Big Tech wants us excited about the coming of the Metaverse, but today. virtual reality Hardware is a long way from achieving their lofty goals. One of the biggest challenges is building better displays with more pixels per inch, however Experts say New items and designs are on the way.
Silicon Valley is bidding for billions of dollars. IThe internet is about to work. His The biggest change since the advent of the smartphone. Before long, the thinking goes, most people are within reach. Web with wearable headsets that transport you into a virtual world instead of touching a touchscreen.
Today, virtual reality and augmented reality they are. Still fairly basic. While companies like Meta, Microsoft, Google, and Magic Leap are already selling virtual and augmented reality headsets, they’ve had limited use cases so far, and the experiences they offer still fall short of the high-quality standards we’ve come to expect. From digital entertainment.
One of the biggest limitations is the current display technology. In a VR headset, screens sit only a few centimeters in front of our eyes, so they have to pack a huge number of pixels into a small space to come close to the definition you’d expect from a modern 4K TV.
That’s impossible with today’s displays, but with PerApproximate Published last week in Science, Samsung and Stanford University researchers say Emerging technologies may soon push us to the theoretical limit of pixel density, resulting in powerful new VR headsets.
Efforts to improve display performance are complicated by the fact that this directly competes with another important goal. to do They are smaller, cheaper and more energy efficient. Today’s devices are bulky and unwieldy, limiting the time they are worn and the context in which they are used.
The main reason headphones are so big today is because of the array of optical elements they display and enough space between them and the display to focus light properly. New compact lens designs and metasurfaces—nanostructured films with unique optical properties—have allowed some breakthroughs in this area, the authors say, which may be at the limit.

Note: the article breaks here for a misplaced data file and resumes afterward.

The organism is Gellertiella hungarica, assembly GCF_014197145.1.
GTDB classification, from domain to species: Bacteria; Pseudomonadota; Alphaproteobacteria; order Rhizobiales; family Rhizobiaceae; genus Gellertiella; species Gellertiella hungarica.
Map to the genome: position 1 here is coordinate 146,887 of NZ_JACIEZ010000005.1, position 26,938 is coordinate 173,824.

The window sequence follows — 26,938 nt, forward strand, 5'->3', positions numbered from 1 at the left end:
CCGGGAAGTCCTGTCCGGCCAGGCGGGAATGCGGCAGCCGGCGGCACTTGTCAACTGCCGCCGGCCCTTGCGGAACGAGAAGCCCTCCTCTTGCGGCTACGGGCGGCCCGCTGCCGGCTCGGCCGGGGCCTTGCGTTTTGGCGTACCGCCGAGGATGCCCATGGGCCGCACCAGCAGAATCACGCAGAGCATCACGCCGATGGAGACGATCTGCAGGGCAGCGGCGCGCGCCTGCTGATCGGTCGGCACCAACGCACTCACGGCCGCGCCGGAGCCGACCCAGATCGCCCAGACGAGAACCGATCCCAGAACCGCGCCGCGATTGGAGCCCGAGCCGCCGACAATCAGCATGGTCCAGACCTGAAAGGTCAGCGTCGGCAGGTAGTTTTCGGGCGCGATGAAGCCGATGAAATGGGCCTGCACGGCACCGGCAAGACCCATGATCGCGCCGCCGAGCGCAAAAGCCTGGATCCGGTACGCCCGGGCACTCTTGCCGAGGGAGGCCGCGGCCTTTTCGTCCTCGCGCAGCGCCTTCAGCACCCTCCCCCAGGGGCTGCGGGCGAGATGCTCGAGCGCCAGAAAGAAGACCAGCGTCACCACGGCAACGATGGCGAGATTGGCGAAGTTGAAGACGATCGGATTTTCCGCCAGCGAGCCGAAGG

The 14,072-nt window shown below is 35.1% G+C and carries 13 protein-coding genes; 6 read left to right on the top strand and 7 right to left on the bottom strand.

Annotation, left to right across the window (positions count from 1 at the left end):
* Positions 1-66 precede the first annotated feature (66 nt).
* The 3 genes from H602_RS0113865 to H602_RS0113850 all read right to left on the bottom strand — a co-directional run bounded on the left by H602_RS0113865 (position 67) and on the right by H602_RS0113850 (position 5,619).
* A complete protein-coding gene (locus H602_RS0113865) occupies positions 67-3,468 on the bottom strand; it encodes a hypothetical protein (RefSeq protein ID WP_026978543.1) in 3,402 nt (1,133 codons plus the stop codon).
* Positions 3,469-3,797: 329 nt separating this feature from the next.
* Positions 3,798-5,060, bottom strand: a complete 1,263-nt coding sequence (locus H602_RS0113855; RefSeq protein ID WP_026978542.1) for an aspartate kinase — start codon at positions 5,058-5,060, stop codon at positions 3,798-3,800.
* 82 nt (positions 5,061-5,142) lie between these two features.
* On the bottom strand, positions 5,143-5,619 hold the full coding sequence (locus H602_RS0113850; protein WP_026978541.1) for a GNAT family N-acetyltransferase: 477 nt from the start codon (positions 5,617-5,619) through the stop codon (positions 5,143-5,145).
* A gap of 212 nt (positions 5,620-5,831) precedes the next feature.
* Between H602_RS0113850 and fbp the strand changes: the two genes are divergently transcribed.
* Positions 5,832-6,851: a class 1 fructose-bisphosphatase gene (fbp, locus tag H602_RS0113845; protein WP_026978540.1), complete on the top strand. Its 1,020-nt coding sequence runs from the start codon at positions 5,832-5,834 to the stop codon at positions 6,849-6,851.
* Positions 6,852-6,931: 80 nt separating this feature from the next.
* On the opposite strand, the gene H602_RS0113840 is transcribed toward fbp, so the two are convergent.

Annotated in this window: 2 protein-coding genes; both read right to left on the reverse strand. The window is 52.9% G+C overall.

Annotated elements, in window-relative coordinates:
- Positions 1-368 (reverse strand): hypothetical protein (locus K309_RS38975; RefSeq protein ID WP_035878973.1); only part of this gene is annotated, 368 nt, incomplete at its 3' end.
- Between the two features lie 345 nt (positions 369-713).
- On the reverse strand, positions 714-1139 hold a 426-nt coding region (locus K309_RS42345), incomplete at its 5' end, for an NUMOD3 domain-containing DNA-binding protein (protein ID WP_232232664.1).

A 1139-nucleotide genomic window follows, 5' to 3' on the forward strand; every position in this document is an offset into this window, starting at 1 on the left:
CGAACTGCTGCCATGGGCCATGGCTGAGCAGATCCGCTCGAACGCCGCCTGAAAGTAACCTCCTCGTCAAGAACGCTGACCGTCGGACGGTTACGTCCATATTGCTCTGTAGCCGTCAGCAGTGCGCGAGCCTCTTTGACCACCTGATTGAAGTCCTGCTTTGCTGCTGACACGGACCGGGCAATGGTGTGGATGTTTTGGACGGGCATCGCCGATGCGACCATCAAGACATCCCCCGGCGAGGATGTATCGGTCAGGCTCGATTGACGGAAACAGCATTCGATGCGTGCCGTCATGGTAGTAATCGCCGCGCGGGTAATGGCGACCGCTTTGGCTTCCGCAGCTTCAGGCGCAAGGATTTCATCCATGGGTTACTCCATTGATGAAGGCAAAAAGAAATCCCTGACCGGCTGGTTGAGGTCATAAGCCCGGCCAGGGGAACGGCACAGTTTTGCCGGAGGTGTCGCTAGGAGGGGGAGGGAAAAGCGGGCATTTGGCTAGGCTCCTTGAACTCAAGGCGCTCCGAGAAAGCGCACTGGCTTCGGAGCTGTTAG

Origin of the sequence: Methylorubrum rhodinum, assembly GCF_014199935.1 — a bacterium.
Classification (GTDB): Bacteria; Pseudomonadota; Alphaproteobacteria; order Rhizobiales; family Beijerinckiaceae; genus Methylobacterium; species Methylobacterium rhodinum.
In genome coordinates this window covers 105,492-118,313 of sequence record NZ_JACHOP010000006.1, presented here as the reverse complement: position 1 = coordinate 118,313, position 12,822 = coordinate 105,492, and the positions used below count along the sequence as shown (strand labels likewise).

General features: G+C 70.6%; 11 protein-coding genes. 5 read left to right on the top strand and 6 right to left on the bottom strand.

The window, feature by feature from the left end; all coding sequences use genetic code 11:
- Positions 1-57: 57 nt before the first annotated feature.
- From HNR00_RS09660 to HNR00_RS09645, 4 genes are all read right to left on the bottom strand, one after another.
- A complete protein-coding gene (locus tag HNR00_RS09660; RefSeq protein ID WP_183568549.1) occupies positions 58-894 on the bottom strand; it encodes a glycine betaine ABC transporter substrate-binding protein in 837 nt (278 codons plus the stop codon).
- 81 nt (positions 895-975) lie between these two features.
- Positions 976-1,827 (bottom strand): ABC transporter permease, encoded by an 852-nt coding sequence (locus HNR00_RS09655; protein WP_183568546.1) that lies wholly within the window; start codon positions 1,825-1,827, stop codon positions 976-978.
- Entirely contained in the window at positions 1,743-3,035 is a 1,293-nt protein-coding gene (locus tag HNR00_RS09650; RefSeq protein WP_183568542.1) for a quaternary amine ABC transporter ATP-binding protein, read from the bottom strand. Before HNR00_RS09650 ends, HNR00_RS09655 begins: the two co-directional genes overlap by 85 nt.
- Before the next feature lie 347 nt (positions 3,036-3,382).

New designs such as holographic lenses and “pancake lenses” that involve a layer of plastic or glass around the center can help reduce the lens-to-display distance by two to three times. But each of these connections reduces the brightness of the images, which needs to be compensated by more powerful and efficient displays.
Better displays are also needed to address another important limitation of today’s devices. ULtra-HD TV displays can achieve pixel densities of up to 200 pixels per degree (PPD) at a distance of 10 feet, which is more than the roughly 60 PPD that the human eye can detect. But when VR displays are at most an inch or two from the viewer’s eye, they can only achieve about 15 PPD.
To match the resolution range of the human eye, VR displays need to squeeze 7,000 to 10,000 pixels into each inch of display, the authors say. For context, the latest smartphone screens only manage about 460 pixels per inch.
Despite the size of that gap, there are already clear ways to close it. Currently, most VR headsets use separate red, green, and blue organic light-emitting diodes (OLEDs), which are difficult to overclock due to their manufacturing process. However, an alternative approach that adds colored filters to white OLEDs allows reaching 60 PPD.
Relying on filtering has its own problems, as it reduces the efficiency of the light source, resulting in low brightness or high power consumption. But it can get an experimental OLED design known as “meta-OLED”. ABy combining the light source with a nanopatterned mirror, they circumvent this trade-off by using resonance phenomena to emit light only at a certain frequency.
Meta-OLEDS can achieve pixel densities in excess of 10,000 ppd, reaching the physical limits set by the wavelength of light. They can be more efficient and have improved color definition compared to previous generations. However, despite the strong interest from display technology companies, the technology is still new and likely far from commercial.
Perhaps the most recent innovation in paintings, the authors say, is taking advantage of human biology. The eye can detect 60 PPD in the central part of the retina, known as the fovea, where the ability to perceive is very low. ohn around.
If eye movements can be accurately tracked, you only need to provide maximum definition in the part of the display that the user is looking at. While the improvements required in eye and head tracking add additional complexity to the designs, the authors say this is probably the innovation. It happens quickly.
It is important to remember that there is a host issues It’s not just better displays that need to be addressed if VR is to be widely marketed. In particular, powering these headphones poses complex challenges regarding battery capacity and the ability to dissipate heat on board electronics.
Also, the display technologies discussed by the researchers are primarily related to VR, not AR, whose headsets may rely on a different optical technology that does not obscure the view of the real world. Either way, the road map to get us there seems to be well underway, while more immersive virtual experiences still seem to be some way off.
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